Slideshow: The Burger Lab: A 60-Day Dry-Aged Home-Ground Prime Rib Burger (That You Will Probably Never Make At Home)

Smokin'
Smokin'

A smoking hot cast iron skillet is the best way to put a good crust on a fat burger like this.

Dry Age Trim
Dry Age Trim

The trim from several aged prime rib roasts went into making these burgers. The trim ranged form between 21 to 61 days. I froze it all in cryovacked bags as I collected it, then thawed it out in the fridge over the course of two days when I was ready to grind.

Ready to Grind
Ready to Grind

The beef, trimmed, chunked, and ready to grind. Notice that fat? That's where most of the dry aged flavor comes in.

Start Grinding
Start Grinding

If everything is chilled, the meat should grind very nicely, coming out in distinct strands like this, rather than solid mush, which can happen if sinew or smeared fat clogs up the blades. I grind at medium speed.

Finish Grinding
Finish Grinding

To get the last bits of meat out, press a piece of paper towel down into the feed tube. It'll push out the meat without getting ground itself.

Spread It
Spread It

Spread the meat across a rimmed baking sheet lined with foil. The goal here is to keep it as loose as possible.

Press Together
Press Together

Press the meat into cohesive patties, pressing just until they hold together on their own, allowing them to stay as loose as possible without actually falling apart.

Season
Season

Season the patties well on both sides with salt and pepper.

Get 'er Ripping
Get 'er Ripping

Heat up a touch of oil in a cast iron skillet over high heat until it starts smoking.

Flip and Keep Cooking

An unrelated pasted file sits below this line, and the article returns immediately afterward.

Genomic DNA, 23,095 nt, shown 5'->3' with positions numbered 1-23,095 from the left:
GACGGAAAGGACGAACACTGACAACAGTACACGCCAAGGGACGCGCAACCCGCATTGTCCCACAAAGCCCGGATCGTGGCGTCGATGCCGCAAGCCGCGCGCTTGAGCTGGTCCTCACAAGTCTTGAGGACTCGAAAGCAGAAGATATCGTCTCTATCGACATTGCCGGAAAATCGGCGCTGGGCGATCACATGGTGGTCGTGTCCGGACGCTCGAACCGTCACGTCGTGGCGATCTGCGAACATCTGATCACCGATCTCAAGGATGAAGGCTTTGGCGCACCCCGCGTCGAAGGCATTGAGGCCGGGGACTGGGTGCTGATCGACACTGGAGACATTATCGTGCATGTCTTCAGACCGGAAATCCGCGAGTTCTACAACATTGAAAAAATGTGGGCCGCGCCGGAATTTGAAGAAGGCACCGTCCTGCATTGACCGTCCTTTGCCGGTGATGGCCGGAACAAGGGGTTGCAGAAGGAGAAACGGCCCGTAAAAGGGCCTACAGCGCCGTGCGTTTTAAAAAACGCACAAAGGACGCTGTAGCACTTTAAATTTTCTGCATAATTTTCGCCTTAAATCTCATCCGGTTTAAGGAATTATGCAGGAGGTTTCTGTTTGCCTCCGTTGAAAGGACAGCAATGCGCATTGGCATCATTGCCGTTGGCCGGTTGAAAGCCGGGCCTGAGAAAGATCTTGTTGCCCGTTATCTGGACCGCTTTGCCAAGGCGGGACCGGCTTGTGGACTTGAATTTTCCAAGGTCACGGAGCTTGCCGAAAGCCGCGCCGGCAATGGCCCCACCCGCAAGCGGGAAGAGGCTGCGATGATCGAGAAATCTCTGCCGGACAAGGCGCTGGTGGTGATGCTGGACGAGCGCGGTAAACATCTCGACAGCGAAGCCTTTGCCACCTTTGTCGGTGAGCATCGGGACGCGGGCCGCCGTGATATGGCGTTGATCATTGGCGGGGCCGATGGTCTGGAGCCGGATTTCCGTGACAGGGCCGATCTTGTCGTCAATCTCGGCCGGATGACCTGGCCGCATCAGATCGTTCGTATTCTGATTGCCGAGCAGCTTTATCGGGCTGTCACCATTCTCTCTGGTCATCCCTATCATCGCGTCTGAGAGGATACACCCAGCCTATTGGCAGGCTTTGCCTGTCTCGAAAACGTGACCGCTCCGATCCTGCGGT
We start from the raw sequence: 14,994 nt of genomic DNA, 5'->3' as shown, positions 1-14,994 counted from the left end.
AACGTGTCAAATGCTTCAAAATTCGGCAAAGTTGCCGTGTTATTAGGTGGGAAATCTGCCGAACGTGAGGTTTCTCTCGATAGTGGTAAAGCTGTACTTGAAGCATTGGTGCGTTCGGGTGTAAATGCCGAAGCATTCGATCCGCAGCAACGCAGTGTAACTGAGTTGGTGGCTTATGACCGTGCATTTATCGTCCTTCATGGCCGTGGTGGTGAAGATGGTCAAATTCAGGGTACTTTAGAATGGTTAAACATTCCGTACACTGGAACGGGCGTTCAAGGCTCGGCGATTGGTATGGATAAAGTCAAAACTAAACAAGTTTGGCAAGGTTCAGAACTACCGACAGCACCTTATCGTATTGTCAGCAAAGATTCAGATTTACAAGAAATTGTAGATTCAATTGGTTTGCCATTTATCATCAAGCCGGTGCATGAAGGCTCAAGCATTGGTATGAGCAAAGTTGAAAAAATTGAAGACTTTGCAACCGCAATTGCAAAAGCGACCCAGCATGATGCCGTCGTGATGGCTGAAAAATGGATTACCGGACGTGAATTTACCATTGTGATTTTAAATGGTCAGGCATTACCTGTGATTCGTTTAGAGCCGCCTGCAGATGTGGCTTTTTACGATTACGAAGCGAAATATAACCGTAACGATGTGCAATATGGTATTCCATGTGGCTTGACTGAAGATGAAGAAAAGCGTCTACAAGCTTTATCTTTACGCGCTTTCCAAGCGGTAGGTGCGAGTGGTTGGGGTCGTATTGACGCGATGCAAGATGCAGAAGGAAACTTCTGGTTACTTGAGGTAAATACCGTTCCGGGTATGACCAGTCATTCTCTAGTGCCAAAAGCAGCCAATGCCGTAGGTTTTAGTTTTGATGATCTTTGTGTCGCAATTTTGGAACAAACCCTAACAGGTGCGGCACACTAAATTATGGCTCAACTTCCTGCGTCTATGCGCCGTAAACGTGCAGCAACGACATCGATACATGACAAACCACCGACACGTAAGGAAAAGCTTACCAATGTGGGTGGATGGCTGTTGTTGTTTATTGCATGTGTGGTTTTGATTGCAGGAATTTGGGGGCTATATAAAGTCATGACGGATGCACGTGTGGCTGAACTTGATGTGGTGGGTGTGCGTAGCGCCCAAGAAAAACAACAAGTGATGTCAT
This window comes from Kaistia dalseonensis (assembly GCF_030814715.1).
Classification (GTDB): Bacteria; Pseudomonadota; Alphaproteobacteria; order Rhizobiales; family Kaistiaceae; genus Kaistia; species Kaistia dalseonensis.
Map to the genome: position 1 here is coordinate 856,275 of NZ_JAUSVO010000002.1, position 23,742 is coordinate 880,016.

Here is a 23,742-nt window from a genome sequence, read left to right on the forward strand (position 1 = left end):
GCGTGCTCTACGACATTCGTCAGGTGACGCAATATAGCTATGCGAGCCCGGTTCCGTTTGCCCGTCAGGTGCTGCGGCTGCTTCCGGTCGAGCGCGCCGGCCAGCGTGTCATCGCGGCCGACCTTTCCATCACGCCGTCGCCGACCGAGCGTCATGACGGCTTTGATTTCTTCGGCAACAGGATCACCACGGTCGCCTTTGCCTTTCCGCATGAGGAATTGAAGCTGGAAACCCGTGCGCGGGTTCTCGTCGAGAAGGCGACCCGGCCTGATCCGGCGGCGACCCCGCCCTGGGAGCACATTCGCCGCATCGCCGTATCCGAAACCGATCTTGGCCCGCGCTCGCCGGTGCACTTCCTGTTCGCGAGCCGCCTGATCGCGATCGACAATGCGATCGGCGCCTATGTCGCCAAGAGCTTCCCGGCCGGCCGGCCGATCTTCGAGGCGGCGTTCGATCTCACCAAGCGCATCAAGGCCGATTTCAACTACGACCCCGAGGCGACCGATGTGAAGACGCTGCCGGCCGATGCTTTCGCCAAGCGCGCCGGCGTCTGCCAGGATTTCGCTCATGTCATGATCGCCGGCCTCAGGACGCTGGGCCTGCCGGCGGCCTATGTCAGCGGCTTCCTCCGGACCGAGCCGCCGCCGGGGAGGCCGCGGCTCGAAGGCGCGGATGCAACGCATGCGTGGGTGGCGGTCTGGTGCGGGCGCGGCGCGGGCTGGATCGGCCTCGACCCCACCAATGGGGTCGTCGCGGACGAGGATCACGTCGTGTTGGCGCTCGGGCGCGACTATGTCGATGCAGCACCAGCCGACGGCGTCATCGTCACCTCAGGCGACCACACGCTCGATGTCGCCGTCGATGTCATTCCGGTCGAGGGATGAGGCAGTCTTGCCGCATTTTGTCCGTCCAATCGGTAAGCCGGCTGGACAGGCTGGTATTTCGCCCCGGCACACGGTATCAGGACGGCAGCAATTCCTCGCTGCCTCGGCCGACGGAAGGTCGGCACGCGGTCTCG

Flip and Keep Cooking

You can flip your burger as many times as you want, or just flip it once if you're that kind of person. Either way, the goal is to develop a deep, crisp crust.

Baste
Baste

Once a good amount of fat has rendered, you can start basting the burger with a spoon, which will help it crisp better and cook faster from both sides.

Temp
Temp

Take the temperature. For a nice medium rare, I go for around 115 to 120°F (a little lower than for a steak, as the air spaces in a burger allow it to carry over a little more than a steak does).

Top it
Top it

Place a slice of cheese on top to get it started melting.

Onions!
Onions!

I like to use the rendered beef fat to quick-fry some onions. We're not really caramelizing here so much as softening and lightly charring.

Done
Done

See how nice and brown/frizzled they get?

Spread It
Spread It

I spread some Thousand Island-style spread on the top and bottom of the toasted bun.

Flash the Beef
Flash the Beef

Flash the burger under the broiler just to melt the cheese.

Done
Done

Now THAT'S a burger.